Key findings from the 2013 IDRS: a survey of people who inject drugs

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Author: Jennifer Stafford, Lucy Burns

Resource Type: Drug Trends Bulletins

Key findings
  • ƒHeroin remained the most commonly reported drug of choice for participants who inject drugs. ƒƒ Recent heroin use remained stable while the frequency of use significantly decreased. The availability of heroin was ‘very easy’ and purity ‘low’.
  • Recent use of ice/crystal remained stable, while speed powder and base decreased significantly. All forms were considered ‘very easy’ or ‘easy’ to obtain. Ice/crystal was reported as ‘high’ in purity, while speed powder and base were ‘medium’.
  • NSW remained the only jurisdiction where sizeable numbers of participants were able to comment on cocaine. Recent use and frequency of cocaine use remained stable. Price remained stable. Nationally, the availability of cocaine was reported as ‘easy’ and purity as ‘medium’.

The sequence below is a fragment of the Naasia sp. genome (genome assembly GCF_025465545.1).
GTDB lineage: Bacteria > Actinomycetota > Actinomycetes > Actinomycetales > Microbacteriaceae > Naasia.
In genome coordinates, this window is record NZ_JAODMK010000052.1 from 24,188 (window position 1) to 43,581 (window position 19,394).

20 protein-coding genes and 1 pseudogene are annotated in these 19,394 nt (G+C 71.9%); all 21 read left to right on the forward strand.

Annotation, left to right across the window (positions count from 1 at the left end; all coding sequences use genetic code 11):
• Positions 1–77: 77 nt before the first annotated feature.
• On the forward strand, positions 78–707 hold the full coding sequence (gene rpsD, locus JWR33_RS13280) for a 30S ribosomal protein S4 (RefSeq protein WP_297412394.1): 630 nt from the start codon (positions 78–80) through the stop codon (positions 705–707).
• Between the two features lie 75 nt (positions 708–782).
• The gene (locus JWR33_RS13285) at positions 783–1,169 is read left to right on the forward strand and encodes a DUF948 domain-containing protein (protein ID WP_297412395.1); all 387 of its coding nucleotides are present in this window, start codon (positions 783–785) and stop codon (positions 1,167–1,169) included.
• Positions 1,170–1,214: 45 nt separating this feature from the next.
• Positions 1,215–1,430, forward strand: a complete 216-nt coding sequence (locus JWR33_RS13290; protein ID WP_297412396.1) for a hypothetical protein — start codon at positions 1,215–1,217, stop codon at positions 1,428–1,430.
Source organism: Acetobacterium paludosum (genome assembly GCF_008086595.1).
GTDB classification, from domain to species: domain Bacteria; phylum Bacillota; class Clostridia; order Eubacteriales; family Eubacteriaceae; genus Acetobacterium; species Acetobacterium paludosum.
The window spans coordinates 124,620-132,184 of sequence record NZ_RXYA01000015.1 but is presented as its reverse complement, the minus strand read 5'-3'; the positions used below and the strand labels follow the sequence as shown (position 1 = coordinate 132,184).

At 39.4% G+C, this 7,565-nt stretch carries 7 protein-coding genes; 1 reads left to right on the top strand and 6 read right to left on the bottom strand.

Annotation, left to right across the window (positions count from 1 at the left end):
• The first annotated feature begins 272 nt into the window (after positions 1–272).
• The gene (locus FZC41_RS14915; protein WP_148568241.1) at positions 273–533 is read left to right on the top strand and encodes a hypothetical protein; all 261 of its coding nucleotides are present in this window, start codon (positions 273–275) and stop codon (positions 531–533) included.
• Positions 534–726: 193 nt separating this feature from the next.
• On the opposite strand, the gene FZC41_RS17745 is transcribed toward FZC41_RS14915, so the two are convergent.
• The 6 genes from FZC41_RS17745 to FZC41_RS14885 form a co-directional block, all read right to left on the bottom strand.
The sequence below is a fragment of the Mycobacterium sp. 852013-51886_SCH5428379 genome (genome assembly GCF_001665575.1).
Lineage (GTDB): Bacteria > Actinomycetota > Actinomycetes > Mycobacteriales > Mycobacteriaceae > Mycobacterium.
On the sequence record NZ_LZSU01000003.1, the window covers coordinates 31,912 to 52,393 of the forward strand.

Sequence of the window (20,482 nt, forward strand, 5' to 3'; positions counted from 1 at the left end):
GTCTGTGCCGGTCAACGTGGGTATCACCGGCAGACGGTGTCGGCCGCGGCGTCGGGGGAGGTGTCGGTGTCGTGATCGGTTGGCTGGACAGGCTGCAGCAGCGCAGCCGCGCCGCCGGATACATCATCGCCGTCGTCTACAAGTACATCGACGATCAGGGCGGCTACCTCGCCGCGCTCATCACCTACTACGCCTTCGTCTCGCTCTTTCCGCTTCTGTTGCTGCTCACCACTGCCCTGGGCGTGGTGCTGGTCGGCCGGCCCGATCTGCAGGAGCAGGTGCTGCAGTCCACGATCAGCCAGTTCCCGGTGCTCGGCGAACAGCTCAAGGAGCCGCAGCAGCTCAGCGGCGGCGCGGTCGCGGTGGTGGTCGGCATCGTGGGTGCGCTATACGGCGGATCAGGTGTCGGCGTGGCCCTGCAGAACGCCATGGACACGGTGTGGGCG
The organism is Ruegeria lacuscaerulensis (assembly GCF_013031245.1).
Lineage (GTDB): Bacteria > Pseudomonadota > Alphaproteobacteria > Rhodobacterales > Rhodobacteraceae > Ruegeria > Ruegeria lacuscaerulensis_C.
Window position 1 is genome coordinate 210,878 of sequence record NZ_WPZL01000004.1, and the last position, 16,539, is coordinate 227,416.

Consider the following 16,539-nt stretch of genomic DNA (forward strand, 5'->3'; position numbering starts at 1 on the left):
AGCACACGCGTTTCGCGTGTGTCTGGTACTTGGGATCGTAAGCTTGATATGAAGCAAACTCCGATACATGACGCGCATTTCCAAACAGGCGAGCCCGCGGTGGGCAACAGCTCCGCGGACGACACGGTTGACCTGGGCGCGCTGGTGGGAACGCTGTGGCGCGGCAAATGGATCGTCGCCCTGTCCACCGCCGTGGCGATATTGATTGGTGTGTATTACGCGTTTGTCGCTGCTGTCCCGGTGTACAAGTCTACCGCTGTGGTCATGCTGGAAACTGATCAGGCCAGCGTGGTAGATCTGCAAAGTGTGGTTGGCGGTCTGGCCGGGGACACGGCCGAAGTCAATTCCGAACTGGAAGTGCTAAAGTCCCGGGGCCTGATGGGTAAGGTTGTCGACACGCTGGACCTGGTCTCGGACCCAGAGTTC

• The cannabis market remained stable. Recent use and frequency of use remained high, usually daily or near-daily. Hydroponic cannabis dominated the market.
  • Extra-medical use and injection of pharmaceutical preparations continued to occur, with jurisdictional differences in patterns observed.
  • Sharing of injecting equipment was common. Less than half of the participants re-used their own needles in the last month.
  • Nearly half of the national sample self-reported a mental health problem in the last six months. Mainly depression, followed by anxiety.ƒƒ Nearly half of the national sample reported driving in the last six months. Over three-quarters drove after taking an illicit drug.
  • Over one-third of the national sample reported some form of criminal activity in the last month, mainly drug dealing or property crime. Around one-third had been arrested in the last year.